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Vehicle watch and car theft: an · PDF filevehicle watch and car theft: an evaluation terry honess and michael maguire with the assistance of elizabeth charman police research

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    Editor: Gloria Laycock

    Home Office Police Research Group

    50 Queen Annes Gate

    London SW1H 9AT

  • Crown Copyright 1993First Published 1993

    Police Research Group: Crime Prevention Unit Series

    The Home Office Police Research Group (PRG) was formed in 1992 to carry out andmanage research in the social and management sciences relevant to the work of thepolice service and Home Office policy divisions. One of the major police departmentdivisions which acts as customer for the PRG is the Home Office Crime PreventionUnit which was formed in 1983 to promote preventive action against crime. It has aparticular responsibility to disseminate information on crime prevention topics.

    The object of the present series of occasional papers is to present research material in away which should help and inform practitioners, including the police, whose workcan help reduce crime.

    ISBN 1 85893 091 X


  • Foreword

    Neighbourhood Watch has proved to be one of the most popular of crime preventionmeasures with over 115,000 schemes in existence in England and Wales coveringsome 5 million households. It has spawned a wide variety of look-alikes Boat Watch,Shop Watch and, of course, Vehicle Watch.

    The scheme was popular with the public and on the Welsh housing estate which wasthe focus of a pilot scheme. The police too were enthusiastic supporters.

    However, as with all these initiatives a key question is the extent to which they reducecrime and this report attempts to assess the extent to which Vehicle Watch reducesthe risk of vehicle theft for members of the scheme. This proved a difficult question toanswer because of evidence provided in the report that Vehicle Watch members weremore likely to take greater care of their cars than non-members they garage theirvehicles overnight, for example, which significantly reduces risk, and they are morelikely to leave their cars where they can keep an eye on them.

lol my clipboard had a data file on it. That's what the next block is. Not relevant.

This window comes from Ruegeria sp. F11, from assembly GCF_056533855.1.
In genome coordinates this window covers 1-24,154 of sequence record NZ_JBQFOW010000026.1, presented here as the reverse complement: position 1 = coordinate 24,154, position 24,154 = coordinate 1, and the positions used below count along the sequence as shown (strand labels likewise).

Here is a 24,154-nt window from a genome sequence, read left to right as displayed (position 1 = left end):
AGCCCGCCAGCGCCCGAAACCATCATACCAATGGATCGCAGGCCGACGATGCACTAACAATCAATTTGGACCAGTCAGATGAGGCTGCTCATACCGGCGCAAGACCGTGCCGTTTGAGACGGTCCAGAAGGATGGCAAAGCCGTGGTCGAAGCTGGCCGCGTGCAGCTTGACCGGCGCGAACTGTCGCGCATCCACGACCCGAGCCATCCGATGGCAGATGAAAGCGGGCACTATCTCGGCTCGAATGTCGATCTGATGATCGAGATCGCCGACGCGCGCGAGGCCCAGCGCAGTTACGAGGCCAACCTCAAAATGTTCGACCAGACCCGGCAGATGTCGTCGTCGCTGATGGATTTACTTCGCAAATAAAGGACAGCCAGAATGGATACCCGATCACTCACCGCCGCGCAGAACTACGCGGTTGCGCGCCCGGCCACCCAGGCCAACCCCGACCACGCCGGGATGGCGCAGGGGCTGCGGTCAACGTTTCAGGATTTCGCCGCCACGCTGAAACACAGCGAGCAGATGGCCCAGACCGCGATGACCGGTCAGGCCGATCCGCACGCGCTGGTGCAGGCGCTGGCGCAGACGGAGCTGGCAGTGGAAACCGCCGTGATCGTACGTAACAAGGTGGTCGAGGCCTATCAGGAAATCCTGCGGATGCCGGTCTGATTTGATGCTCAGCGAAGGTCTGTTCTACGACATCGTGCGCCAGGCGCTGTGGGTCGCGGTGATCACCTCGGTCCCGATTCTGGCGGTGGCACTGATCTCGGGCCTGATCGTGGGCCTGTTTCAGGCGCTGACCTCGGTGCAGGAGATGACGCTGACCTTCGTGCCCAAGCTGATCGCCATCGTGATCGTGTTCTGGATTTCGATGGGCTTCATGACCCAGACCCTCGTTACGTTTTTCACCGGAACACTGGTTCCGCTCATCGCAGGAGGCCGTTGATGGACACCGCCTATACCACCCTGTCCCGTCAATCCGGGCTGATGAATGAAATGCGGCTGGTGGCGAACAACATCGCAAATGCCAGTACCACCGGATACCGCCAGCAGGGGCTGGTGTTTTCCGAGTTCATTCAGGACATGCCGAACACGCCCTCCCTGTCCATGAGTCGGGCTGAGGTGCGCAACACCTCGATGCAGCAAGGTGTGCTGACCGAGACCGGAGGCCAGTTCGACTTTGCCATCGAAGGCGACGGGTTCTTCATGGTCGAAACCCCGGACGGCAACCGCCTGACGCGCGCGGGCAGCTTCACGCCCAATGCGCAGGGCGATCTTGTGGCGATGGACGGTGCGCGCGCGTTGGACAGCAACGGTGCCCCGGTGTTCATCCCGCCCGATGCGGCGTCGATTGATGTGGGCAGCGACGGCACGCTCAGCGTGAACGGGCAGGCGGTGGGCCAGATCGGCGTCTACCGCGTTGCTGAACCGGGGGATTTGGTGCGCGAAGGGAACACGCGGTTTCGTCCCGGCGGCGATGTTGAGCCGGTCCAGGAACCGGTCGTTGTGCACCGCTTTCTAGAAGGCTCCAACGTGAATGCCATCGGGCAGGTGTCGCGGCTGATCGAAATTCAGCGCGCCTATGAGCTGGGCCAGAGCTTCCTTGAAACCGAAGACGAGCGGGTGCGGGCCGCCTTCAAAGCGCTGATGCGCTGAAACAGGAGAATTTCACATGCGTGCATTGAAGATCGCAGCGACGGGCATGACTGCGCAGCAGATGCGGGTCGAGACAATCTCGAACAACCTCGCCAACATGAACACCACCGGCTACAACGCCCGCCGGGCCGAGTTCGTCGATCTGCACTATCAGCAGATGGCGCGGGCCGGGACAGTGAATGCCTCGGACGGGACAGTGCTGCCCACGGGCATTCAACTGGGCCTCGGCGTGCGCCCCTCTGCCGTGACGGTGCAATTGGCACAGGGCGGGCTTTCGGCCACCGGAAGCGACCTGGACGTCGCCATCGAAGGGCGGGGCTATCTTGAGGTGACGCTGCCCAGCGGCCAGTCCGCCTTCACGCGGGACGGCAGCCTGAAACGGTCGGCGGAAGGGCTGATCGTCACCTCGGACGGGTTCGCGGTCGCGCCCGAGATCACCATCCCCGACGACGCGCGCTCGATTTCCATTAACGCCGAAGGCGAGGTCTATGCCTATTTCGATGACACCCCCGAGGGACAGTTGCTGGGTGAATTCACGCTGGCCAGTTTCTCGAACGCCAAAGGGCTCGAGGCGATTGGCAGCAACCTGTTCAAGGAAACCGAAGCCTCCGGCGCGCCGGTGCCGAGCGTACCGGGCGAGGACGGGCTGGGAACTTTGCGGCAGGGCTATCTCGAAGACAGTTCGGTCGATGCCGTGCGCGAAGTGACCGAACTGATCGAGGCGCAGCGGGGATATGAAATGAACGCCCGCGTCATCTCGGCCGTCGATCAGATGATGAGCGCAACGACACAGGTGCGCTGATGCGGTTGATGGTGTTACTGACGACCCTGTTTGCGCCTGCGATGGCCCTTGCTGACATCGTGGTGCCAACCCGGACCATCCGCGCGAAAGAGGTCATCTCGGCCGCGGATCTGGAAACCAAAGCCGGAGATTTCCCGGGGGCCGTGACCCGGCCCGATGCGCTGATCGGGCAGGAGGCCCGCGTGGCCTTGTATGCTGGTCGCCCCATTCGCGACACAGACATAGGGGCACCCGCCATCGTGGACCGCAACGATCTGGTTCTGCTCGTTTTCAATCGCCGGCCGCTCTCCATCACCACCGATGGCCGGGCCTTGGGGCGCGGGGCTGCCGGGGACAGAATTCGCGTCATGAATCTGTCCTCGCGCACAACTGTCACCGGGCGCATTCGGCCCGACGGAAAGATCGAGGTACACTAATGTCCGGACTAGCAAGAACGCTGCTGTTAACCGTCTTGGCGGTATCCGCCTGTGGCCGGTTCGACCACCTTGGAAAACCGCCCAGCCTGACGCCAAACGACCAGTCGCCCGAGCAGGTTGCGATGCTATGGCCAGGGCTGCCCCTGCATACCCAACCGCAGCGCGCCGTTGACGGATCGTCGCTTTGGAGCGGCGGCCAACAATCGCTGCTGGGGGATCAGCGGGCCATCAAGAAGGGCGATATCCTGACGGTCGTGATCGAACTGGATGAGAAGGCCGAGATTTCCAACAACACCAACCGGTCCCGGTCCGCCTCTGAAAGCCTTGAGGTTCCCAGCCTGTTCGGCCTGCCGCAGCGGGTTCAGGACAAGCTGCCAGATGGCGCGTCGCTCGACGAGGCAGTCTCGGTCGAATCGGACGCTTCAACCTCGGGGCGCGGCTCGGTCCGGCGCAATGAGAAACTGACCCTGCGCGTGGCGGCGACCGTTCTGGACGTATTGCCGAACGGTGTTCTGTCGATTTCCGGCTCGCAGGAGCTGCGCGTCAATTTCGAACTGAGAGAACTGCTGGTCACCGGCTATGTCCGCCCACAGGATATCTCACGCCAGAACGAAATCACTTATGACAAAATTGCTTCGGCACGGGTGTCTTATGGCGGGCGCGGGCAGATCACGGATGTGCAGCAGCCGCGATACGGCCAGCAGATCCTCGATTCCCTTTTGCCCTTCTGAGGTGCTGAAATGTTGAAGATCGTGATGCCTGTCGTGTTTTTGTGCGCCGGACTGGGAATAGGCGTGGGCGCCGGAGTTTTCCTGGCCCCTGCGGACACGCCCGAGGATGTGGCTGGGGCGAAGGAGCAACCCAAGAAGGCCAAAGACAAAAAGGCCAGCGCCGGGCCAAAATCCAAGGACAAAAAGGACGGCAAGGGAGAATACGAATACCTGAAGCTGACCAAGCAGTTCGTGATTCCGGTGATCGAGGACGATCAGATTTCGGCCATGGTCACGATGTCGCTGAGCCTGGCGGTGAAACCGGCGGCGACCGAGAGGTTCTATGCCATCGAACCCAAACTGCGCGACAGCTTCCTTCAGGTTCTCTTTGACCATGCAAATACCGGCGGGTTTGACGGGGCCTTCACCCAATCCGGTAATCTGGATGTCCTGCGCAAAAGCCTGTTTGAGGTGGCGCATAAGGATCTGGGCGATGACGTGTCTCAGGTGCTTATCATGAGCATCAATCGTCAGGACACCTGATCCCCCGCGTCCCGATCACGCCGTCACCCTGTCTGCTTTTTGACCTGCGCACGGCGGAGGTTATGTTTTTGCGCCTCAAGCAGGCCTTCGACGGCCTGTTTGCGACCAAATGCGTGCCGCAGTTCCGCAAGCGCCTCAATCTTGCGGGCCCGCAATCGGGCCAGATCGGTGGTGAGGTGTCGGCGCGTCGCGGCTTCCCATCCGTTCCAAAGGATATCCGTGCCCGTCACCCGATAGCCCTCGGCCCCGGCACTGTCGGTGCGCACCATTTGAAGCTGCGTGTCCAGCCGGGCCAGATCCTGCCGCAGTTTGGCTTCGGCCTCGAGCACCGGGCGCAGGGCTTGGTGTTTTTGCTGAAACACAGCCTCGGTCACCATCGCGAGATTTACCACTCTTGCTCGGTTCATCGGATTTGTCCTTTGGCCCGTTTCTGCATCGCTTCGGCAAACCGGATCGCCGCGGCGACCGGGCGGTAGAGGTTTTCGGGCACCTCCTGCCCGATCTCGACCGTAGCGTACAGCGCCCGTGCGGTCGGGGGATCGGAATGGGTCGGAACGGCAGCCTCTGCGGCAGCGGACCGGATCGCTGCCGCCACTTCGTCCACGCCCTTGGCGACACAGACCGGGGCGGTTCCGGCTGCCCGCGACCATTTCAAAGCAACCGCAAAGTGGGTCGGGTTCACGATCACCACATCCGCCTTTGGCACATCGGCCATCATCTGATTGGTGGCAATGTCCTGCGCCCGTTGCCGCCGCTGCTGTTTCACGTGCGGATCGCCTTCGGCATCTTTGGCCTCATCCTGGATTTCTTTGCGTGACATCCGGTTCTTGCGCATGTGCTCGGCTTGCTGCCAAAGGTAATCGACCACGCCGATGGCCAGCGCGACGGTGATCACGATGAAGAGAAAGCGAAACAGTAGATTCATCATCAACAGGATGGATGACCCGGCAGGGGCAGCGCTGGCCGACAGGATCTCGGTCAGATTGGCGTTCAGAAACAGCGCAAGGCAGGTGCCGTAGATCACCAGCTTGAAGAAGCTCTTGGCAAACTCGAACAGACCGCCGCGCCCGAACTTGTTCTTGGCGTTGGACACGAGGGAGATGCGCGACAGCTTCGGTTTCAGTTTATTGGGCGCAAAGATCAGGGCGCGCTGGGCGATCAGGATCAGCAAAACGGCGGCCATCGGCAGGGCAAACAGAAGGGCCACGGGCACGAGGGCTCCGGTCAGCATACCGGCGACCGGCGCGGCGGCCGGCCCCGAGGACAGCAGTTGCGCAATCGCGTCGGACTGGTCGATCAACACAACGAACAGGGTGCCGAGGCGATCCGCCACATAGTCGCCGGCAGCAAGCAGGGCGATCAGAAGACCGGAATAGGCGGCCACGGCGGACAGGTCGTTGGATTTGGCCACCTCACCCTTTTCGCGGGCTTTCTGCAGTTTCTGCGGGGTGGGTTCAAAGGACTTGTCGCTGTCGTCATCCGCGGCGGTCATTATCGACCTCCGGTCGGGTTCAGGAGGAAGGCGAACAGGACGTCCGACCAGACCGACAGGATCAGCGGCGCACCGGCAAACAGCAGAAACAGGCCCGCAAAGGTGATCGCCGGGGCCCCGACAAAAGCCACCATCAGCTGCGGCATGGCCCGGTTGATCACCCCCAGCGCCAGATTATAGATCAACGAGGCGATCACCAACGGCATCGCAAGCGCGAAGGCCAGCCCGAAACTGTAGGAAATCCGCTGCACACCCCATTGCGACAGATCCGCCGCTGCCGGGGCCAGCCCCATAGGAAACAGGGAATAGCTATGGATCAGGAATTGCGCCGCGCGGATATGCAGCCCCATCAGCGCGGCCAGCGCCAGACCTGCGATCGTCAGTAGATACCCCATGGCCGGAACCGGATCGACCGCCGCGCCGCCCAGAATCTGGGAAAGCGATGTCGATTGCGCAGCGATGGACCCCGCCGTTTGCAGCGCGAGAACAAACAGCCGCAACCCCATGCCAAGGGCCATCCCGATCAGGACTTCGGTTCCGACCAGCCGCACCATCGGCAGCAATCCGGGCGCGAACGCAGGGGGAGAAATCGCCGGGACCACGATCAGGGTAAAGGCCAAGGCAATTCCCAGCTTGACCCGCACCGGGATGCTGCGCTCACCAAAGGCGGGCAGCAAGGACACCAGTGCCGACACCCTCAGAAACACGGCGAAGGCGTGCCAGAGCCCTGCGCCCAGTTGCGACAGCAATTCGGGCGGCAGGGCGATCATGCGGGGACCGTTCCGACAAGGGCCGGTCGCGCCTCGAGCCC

Vehicle Watch, if implemented properly, is extremely resource-intensive for thepolice. This report shows that it may well be worth the investment in local areassuffering high rates of motor vehicle theft, but that we should not necessarily expectmajor reductions in vehicle theft across the board.

    I M BurnsDeputy Under Secretary of StateHome OfficePolice Department

    December 1993


  • Acknowledgements

    The considerable co-operation afforded by Gwent Police, in particular Superintend-ent Joe Sanderson and Sergeant Jon Brown, is gratefully acknowledged, as is thesupport and interest of members of the Police Research Group at the Home Office,particularly Mr Ben Brown.

    The Authors

    The research presented in this paper was carried out up under the auspices of Michaeland Associates, an independent social policy research organisation, and undertakenby Terry Honess and Michael Maguire of the University of Wales, Cardiff. TerryHoness is Senior Lecturer in Psychology and Michael Maguire is a Senior Lecturer inCriminology. Assistance was provided by Elizabeth Charman, who is a SeniorResearch Associate at the University of Wales.


  • ContentsPage

    Foreword. . .iii

    Acknowledgements iv

    List of Tables vii

    List of Figures vii

    1. Introduction 1

    Origins and development of Vehicle Watch 1Vehicle Watch in Wales 1Existing analyses of Vehicle Watch 2Aims and methods of the current study 5Structure of the report 5

    2. Vehicle Watch and Trends in Vehicle Theft 7

    Trends in vehicle theft in Gwent 8Vehicle theft: comparison with other force areas 9Vehicle theft: comparison with the national figures 10Discussion of findings 11

    3. Comparison of Members and Non-Members Victimisation Rates 13

    Difficulties in establishing levels of victimisation 13Methodology adopted in the current study 13Obtaining victim information 16Results of analysis 16Summary of findings 17

    4. Comparison of Members and Non-Members Vulnerability to Car Theft 18

    Methodology employed 18Age, gender and vehicle ownership 18Car use, parking and security behaviour 19

    5. Views and Experiences of the Scheme 22

    Views of members 22Views of non-members 23The police perspective 24


  • 6. Summary and Conclusions

    Assessment of effect in key areasOverall conclusions


    Appendix A All Recorded Offences of Theft and Unauthorised Taking forNewport, Gwent, Avon & Somerset and South Wales,September 1990 August 1992

    Appendix B All Recorded Offences of Theft and Unauthorised Taking ofVehicles for England and Wales, September 1990 - June 1992